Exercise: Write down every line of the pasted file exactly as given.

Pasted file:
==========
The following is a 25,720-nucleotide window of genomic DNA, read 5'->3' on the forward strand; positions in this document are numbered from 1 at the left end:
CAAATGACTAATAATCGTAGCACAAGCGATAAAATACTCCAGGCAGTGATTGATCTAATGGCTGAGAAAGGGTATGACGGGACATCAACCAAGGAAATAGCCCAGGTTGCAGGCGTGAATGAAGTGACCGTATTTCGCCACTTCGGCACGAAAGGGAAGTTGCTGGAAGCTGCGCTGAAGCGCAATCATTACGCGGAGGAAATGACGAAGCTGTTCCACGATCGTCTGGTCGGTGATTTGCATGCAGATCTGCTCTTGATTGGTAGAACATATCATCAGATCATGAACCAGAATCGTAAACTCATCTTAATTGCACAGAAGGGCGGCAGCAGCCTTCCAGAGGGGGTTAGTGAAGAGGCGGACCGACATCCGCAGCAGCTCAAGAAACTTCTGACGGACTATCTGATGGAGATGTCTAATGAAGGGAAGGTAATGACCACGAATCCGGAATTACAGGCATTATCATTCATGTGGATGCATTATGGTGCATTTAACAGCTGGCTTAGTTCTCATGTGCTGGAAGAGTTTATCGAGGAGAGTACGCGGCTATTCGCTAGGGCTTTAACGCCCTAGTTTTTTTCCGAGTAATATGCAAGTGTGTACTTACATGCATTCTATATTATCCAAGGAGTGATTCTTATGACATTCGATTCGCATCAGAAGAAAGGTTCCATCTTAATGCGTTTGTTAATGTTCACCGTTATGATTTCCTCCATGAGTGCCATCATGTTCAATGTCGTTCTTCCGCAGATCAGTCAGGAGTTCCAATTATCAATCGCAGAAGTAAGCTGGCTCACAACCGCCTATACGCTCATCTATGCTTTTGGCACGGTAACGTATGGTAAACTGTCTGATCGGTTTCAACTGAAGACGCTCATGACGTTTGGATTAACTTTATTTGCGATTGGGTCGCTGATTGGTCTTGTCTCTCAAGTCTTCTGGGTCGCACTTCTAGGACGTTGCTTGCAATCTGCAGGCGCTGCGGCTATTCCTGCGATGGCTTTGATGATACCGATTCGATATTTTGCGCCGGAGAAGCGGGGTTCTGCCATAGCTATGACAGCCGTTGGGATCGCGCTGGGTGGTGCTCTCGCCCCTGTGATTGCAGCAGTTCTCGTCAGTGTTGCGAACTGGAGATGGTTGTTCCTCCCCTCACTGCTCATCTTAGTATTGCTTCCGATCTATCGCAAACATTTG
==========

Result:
The following is a 25,720-nucleotide window of genomic DNA, read 5'->3' on the forward strand; positions in this document are numbered from 1 at the left end:
CAAATGACTAATAATCGTAGCACAAGCGATAAAATACTCCAGGCAGTGATTGATCTAATGGCTGAGAAAGGGTATGACGGGACATCAACCAAGGAAATAGCCCAGGTTGCAGGCGTGAATGAAGTGACCGTATTTCGCCACTTCGGCACGAAAGGGAAGTTGCTGGAAGCTGCGCTGAAGCGCAATCATTACGCGGAGGAAATGACGAAGCTGTTCCACGATCGTCTGGTCGGTGATTTGCATGCAGATCTGCTCTTGATTGGTAGAACATATCATCAGATCATGAACCAGAATCGTAAACTCATCTTAATTGCACAGAAGGGCGGCAGCAGCCTTCCAGAGGGGGTTAGTGAAGAGGCGGACCGACATCCGCAGCAGCTCAAGAAACTTCTGACGGACTATCTGATGGAGATGTCTAATGAAGGGAAGGTAATGACCACGAATCCGGAATTACAGGCATTATCATTCATGTGGATGCATTATGGTGCATTTAACAGCTGGCTTAGTTCTCATGTGCTGGAAGAGTTTATCGAGGAGAGTACGCGGCTATTCGCTAGGGCTTTAACGCCCTAGTTTTTTTCCGAGTAATATGCAAGTGTGTACTTACATGCATTCTATATTATCCAAGGAGTGATTCTTATGACATTCGATTCGCATCAGAAGAAAGGTTCCATCTTAATGCGTTTGTTAATGTTCACCGTTATGATTTCCTCCATGAGTGCCATCATGTTCAATGTCGTTCTTCCGCAGATCAGTCAGGAGTTCCAATTATCAATCGCAGAAGTAAGCTGGCTCACAACCGCCTATACGCTCATCTATGCTTTTGGCACGGTAACGTATGGTAAACTGTCTGATCGGTTTCAACTGAAGACGCTCATGACGTTTGGATTAACTTTATTTGCGATTGGGTCGCTGATTGGTCTTGTCTCTCAAGTCTTCTGGGTCGCACTTCTAGGACGTTGCTTGCAATCTGCAGGCGCTGCGGCTATTCCTGCGATGGCTTTGATGATACCGATTCGATATTTTGCGCCGGAGAAGCGGGGTTCTGCCATAGCTATGACAGCCGTTGGGATCGCGCTGGGTGGTGCTCTCGCCCCTGTGATTGCAGCAGTTCTCGTCAGTGTTGCGAACTGGAGATGGTTGTTCCTCCCCTCACTGCTCATCTTAGTATTGCTTCCGATCTATCGCAAACATTTG